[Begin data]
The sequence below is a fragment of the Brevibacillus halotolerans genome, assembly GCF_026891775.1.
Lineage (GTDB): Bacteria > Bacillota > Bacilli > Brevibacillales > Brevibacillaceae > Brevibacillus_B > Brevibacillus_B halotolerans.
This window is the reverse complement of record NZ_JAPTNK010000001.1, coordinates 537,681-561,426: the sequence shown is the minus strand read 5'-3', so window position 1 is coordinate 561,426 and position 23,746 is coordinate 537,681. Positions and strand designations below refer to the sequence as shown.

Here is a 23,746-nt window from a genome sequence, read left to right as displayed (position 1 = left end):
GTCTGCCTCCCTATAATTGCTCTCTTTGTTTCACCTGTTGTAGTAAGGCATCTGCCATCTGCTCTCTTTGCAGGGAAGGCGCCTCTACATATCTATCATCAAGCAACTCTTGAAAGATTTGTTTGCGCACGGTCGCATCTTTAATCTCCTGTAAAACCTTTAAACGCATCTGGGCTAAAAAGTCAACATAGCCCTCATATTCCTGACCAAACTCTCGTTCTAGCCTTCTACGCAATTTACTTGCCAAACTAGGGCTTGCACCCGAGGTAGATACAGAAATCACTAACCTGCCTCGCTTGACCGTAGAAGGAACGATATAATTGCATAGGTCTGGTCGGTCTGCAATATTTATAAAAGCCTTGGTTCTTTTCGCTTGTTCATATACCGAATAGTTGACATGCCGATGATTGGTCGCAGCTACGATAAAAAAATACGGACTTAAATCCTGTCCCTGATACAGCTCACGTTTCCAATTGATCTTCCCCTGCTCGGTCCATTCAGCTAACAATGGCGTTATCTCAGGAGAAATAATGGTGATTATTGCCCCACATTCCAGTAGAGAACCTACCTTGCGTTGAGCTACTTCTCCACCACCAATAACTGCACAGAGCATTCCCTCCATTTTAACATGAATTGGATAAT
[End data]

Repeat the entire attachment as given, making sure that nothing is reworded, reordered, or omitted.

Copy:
The sequence below is a fragment of the Brevibacillus halotolerans genome, assembly GCF_026891775.1.
Lineage (GTDB): Bacteria > Bacillota > Bacilli > Brevibacillales > Brevibacillaceae > Brevibacillus_B > Brevibacillus_B halotolerans.
This window is the reverse complement of record NZ_JAPTNK010000001.1, coordinates 537,681-561,426: the sequence shown is the minus strand read 5'-3', so window position 1 is coordinate 561,426 and position 23,746 is coordinate 537,681. Positions and strand designations below refer to the sequence as shown.

Here is a 23,746-nt window from a genome sequence, read left to right as displayed (position 1 = left end):
GTCTGCCTCCCTATAATTGCTCTCTTTGTTTCACCTGTTGTAGTAAGGCATCTGCCATCTGCTCTCTTTGCAGGGAAGGCGCCTCTACATATCTATCATCAAGCAACTCTTGAAAGATTTGTTTGCGCACGGTCGCATCTTTAATCTCCTGTAAAACCTTTAAACGCATCTGGGCTAAAAAGTCAACATAGCCCTCATATTCCTGACCAAACTCTCGTTCTAGCCTTCTACGCAATTTACTTGCCAAACTAGGGCTTGCACCCGAGGTAGATACAGAAATCACTAACCTGCCTCGCTTGACCGTAGAAGGAACGATATAATTGCATAGGTCTGGTCGGTCTGCAATATTTATAAAAGCCTTGGTTCTTTTCGCTTGTTCATATACCGAATAGTTGACATGCCGATGATTGGTCGCAGCTACGATAAAAAAATACGGACTTAAATCCTGTCCCTGATACAGCTCACGTTTCCAATTGATCTTCCCCTGCTCGGTCCATTCAGCTAACAATGGCGTTATCTCAGGAGAAATAATGGTGATTATTGCCCCACATTCCAGTAGAGAACCTACCTTGCGTTGAGCTACTTCTCCACCACCAATAACTGCACAGAGCATTCCCTCCATTTTAACATGAATTGGATAAT